“Sometimes it had nothing to do with us or our parents. Sometimes they would find any reason to come get us and we’d get taken for small things and wind up back in the system with no school, no instruction, no nothing,” he says.
“It was never-ending with [the social workers]. We were fending for ourselves in a system where we fell through the cracks again and again.”
Subsequently, Melendez’s path from foster care to the juvenile detention system was strikingly short.
When Brian was nine, his father committed suicide at the age of 28. After that, he and his brother were placed into foster care again because his mother was unable to cope. Around the same time, he began getting into trouble with the law. All told, he landed in foster care a total of eight times, in addition to numerous stints in juvenile detention before aging out of the system.
“I started getting in trouble with criminal misdemeanors involving drugs and property crimes. But as I got older it started becoming more elevated and aggressive with violent offenses. I’d get in fights, and I was drinking and doing drugs,” he says.
“From 12 to 18, we’d get removed for months and months and no one would come for us, no one would advocate for us. It was like people forgot about us.”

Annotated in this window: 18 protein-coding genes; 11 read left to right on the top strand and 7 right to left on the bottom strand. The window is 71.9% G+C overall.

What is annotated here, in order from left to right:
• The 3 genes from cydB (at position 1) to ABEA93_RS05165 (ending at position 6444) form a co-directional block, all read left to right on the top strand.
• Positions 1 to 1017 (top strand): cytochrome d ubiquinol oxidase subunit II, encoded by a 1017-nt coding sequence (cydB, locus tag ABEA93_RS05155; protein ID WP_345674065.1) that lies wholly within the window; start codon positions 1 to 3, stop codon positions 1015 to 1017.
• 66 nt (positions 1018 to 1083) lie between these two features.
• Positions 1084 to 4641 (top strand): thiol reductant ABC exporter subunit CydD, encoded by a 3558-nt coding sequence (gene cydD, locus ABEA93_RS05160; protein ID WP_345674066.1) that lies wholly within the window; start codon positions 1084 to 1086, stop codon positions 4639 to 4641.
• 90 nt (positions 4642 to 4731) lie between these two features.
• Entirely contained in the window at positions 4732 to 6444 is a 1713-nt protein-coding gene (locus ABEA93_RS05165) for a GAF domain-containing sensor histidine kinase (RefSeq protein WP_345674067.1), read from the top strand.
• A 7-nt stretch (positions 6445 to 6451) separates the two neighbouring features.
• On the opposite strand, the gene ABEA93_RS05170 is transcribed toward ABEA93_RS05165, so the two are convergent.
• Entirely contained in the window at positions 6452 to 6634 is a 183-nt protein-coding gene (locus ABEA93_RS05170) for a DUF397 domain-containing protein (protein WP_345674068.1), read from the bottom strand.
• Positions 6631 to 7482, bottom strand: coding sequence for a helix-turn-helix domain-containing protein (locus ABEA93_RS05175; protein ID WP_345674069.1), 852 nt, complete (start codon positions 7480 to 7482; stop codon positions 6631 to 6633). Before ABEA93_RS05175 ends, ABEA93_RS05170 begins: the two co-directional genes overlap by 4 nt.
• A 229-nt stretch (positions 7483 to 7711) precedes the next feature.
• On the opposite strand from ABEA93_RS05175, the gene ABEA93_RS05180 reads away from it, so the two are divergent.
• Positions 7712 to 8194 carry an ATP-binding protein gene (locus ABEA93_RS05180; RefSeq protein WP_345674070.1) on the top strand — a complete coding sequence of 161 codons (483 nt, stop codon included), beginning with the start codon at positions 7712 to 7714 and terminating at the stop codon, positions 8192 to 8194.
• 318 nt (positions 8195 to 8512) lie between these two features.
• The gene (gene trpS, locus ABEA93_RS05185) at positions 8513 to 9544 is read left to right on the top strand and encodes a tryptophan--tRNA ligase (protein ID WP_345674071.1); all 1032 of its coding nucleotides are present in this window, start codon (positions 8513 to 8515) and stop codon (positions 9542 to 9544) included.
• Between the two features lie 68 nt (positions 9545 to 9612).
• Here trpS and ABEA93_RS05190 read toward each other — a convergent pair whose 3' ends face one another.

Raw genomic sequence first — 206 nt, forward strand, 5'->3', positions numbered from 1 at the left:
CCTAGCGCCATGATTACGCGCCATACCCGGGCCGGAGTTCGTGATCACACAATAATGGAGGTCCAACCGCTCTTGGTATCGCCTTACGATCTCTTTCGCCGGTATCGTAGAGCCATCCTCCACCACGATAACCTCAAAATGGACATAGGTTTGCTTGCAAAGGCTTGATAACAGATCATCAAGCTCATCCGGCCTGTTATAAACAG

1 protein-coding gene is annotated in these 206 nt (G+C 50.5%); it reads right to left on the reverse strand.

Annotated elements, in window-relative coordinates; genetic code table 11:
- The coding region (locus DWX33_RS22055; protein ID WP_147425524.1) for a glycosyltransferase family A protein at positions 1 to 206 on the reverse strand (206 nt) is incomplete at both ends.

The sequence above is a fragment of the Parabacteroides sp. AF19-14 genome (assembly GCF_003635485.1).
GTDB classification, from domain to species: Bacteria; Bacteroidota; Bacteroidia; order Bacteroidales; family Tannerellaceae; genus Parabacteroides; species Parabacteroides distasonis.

A Path Forward
Brian Melendez eventually did age out of the child welfare system, went to rehab and slowly began turning his life around. Because educational instruction was not provided during his time in juvenile detention, at 17 he had virtually no credits toward his high diploma and was still a freshman. But not finishing high school, he says, was not an option.
Having previously been kicked out of four high schools, he enrolled at an alternative school that allowed self-directed, independent instruction, which he preferred to traditional education. Now almost an adult, he was highly motivated to stay out of the system at any cost.
So with the help of a local attorney who moonlighted as a high school teacher, he went for it.
By the age of 18, he had crammed almost four years of high school into a year and a half, and graduated with a high school diploma.
“I worked and worked, and read and read, and wrote and wrote,” says Melendez. “I’ve never worked so hard for anything in my entire life. I finished those packets as fast as I could. But I was determined.”
After a short stint working at a factory warehouse loading boxes in 110 degree heat with a co-worker who had been to prison, Melendez made up his mind to move on to higher education.